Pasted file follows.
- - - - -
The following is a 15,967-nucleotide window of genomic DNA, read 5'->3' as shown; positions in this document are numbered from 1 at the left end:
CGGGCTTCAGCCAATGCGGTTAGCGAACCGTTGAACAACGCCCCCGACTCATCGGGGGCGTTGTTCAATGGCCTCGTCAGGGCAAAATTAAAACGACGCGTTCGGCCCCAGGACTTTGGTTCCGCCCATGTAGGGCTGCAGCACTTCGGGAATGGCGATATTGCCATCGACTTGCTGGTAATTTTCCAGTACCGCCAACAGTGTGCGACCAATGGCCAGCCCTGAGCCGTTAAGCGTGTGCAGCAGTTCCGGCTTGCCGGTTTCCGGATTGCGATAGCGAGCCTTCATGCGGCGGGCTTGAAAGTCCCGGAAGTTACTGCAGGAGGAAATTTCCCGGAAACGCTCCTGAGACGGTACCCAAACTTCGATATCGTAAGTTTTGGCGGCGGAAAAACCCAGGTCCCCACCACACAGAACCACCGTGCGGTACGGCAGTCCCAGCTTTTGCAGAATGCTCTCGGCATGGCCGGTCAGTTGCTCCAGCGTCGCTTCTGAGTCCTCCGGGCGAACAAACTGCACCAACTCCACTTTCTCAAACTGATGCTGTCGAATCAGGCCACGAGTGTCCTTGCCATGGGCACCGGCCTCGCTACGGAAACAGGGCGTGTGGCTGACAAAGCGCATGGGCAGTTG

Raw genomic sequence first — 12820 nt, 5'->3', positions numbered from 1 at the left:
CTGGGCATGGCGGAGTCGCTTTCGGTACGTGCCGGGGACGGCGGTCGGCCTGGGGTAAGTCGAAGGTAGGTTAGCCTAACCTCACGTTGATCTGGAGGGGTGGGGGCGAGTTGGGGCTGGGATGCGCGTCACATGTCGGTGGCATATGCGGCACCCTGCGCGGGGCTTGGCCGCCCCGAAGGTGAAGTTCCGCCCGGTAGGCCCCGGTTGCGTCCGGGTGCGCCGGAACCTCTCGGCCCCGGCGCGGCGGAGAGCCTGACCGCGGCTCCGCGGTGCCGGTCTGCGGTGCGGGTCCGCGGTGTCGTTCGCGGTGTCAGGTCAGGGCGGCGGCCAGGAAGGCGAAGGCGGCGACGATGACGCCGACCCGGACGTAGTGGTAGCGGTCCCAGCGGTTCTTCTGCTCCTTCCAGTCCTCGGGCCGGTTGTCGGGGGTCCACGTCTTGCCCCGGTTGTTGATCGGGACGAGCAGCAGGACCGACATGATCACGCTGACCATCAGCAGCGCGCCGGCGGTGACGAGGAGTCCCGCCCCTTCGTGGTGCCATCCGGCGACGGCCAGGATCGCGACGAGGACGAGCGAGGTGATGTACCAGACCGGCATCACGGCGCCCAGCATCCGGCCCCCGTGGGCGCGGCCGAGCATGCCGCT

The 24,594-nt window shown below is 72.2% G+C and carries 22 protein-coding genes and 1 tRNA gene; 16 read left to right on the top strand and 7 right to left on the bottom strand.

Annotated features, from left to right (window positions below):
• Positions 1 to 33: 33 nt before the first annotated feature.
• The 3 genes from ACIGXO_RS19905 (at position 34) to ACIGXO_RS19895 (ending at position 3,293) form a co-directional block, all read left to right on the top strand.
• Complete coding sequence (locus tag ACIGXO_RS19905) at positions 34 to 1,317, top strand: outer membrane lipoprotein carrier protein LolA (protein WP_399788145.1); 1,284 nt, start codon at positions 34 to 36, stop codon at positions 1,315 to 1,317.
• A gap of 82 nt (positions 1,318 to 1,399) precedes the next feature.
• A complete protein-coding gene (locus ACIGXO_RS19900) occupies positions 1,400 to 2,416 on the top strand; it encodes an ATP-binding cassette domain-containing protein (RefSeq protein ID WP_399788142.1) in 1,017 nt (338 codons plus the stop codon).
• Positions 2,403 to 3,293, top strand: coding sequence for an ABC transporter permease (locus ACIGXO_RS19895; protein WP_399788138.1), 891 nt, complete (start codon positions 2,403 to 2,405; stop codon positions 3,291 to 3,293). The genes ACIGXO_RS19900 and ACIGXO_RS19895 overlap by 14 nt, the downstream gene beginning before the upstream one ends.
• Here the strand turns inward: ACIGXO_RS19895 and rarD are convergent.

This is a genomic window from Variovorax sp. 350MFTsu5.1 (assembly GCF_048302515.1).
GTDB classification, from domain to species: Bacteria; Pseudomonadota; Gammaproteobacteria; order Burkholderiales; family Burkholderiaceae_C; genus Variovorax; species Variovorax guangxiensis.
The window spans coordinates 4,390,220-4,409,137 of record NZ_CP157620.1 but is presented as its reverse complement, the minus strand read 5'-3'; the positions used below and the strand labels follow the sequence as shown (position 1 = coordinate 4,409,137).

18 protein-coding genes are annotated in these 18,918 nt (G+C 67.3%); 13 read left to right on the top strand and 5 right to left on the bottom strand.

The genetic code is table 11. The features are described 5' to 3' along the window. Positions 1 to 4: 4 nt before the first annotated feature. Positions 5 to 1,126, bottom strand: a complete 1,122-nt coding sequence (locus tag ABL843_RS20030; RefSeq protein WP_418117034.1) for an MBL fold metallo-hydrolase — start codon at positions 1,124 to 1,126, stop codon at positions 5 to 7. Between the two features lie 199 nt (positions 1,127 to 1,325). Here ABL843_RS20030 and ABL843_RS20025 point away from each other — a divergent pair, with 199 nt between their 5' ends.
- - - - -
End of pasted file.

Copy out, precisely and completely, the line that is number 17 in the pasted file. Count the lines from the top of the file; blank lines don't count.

18 protein-coding genes are annotated in these 18,918 nt (G+C 67.3%); 13 read left to right on the top strand and 5 right to left on the bottom strand.